The Concord Music Group has been releasing classic jazz albums via their Original Jazz Classics Remasters series. To celebrate the one year mark of the ongoing series, four more albums are now seeing the light of day. Albums by Thelonious Monk, Cal Tjader/Stan Getz Sextet, Ella Fitzgerald and Oscar Peterson, and the subject of this review Art Blakey’s Jazz Messengers have been issued with a pristine sound, excellent packaging, and informative notes. They are a must for all jazz aficionados.
Art Blakey (1919-1990) is now recognized as one of the most influential drummers in jazz history. He was one of the originators of the modern bebop sound, along with Max Roach and Kenny Clarke.
His career began during the 1940s with stints in Fletcher Henderson’s and Billy Ecstine’s orchestras. He would go on to play with such jazz superstars as Thelonious Monk, Charlie Parker, and Miles Davis. He first used the Jazz Messengers name during the late 1940s, but did not regularly record under its name until the early 1950s. They would become one of jazz music’s lasting and influential groups.
Blakey would be the constant member of the ever changing Jazz Messengers until his death in 1990. It was the training ground for dozens of musicians, including Donald Byrd, Freddie Hubbard, Keith Jarrett, Chuck Mangione, and Wynton Marsalis.
Ugetsu is one of the legendary jazz albums as it includes one of the Jazz Messengers classic line-ups. Recorded live at Birdland in New York City during June of 1963, it featured trumpeter Freddie Hubbard, saxophonist Wayne Shorter, trombonist Curtis Fuller, pianist Cedar Walton, bassist Reggie Workman, plus group leader and drummer Blakey.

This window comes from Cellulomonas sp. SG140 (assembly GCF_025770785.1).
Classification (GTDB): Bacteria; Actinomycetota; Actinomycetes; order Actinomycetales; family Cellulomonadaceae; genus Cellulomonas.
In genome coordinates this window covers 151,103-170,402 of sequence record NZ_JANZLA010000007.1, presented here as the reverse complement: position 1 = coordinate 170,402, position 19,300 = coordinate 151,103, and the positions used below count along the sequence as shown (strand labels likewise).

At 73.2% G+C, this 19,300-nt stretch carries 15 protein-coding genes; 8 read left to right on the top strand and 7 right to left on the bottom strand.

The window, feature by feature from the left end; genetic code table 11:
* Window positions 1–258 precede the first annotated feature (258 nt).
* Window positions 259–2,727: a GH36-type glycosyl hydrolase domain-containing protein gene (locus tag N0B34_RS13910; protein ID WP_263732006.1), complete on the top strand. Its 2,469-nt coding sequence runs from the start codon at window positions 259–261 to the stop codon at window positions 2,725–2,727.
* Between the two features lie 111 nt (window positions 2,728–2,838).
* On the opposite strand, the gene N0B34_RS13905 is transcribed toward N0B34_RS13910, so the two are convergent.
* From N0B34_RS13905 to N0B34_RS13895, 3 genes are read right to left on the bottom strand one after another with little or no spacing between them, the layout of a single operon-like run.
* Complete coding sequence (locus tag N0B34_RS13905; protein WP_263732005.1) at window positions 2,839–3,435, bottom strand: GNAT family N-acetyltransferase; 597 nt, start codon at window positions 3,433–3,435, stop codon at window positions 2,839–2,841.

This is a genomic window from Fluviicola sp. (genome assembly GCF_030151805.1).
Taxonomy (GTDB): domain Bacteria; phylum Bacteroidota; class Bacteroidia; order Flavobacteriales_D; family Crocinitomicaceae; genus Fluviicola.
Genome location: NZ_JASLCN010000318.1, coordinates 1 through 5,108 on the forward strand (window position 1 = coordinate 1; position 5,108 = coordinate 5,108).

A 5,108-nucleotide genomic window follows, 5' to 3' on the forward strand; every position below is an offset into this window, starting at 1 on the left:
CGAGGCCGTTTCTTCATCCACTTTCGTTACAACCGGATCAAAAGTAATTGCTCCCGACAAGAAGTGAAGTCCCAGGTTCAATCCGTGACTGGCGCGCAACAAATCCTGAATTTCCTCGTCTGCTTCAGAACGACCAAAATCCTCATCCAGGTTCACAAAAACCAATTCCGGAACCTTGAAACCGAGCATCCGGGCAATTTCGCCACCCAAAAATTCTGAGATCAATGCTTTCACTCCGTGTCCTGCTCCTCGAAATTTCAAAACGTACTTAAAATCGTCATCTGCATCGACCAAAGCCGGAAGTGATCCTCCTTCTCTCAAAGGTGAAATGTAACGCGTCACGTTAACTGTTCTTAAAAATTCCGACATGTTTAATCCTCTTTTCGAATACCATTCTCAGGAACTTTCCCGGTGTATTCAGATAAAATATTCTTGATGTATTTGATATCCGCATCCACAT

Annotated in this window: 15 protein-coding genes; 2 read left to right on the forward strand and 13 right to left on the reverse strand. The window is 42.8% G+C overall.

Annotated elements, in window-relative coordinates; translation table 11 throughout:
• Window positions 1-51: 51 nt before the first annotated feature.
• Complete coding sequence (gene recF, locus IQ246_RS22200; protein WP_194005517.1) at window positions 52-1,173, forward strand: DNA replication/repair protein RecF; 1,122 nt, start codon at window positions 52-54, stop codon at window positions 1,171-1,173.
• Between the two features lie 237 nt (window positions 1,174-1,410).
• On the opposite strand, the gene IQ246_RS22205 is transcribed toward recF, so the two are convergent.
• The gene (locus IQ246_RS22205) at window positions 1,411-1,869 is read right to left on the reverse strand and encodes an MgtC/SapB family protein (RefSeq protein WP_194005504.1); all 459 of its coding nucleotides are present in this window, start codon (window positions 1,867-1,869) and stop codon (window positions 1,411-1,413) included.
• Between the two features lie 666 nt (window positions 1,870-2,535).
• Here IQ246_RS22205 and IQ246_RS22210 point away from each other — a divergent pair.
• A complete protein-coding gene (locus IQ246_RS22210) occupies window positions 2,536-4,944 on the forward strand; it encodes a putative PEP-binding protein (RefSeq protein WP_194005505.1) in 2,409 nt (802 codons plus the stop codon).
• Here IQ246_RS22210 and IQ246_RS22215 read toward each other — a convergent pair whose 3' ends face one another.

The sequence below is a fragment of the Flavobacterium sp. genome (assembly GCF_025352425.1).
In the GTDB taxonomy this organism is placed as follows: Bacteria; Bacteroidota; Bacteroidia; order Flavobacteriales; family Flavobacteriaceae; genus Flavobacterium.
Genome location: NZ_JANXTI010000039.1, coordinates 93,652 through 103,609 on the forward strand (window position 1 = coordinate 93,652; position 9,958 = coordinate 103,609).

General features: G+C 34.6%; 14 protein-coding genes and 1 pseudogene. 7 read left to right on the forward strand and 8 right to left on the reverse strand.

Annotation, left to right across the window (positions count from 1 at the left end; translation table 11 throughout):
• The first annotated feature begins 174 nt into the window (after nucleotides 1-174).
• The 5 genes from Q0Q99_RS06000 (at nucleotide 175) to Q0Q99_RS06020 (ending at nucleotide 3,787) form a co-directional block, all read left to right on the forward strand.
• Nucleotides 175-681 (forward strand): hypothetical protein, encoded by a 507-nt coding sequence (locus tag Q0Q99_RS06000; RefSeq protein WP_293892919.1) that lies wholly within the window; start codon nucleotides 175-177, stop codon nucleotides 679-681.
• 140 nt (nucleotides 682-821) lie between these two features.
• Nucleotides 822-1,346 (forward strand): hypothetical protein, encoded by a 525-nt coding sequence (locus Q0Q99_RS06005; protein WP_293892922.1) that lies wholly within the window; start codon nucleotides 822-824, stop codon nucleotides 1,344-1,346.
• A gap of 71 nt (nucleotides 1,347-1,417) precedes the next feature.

The Jazz Messengers were not the Art Blakey show. Most of the time he was content to provide the foundation for the songs which allowed the various members room to solo. Still, he always announced his presence with precision and clarity which helped to define the sound.
Live jazz is many times preferable to studio jazz. Surprises lurk behind every corner and each performance is presented with all its delights and all its flaws exposed. The Jazz Messengers got it right on this release and the results continue to satisfy nearly 50 years later.
A number of memorable songs were introduced, which would remain a part of the Jazz Messengers live shows long after the writers had left. Wayne Shorter’s “One By One” and “On The Ginza,” Curtis Fuller’s “Time Off,” and Cedar Walton’s title track made their debuts.
It is an album of highlights. “One By One” is melodic but the brass section gives it a funky feel. It contains one of the nice early solos of Hubbard’s career. The title track, which Blakey explains means fantasy, contains another nice solo by Hubbard. “Time Off” presents Blakey at his best as he directs the song from behind his drum kit. “I Didn’t Know What Time It Was” allows sax player Frank Shorter to step forward for the key solo. Another highlight is the previously unreleased “Conception.”
Ugetsu is a nice trip back in time with one of the better jazz groups at the height of their powers. It takes repeated listens to fully appreciate the brilliance of this release.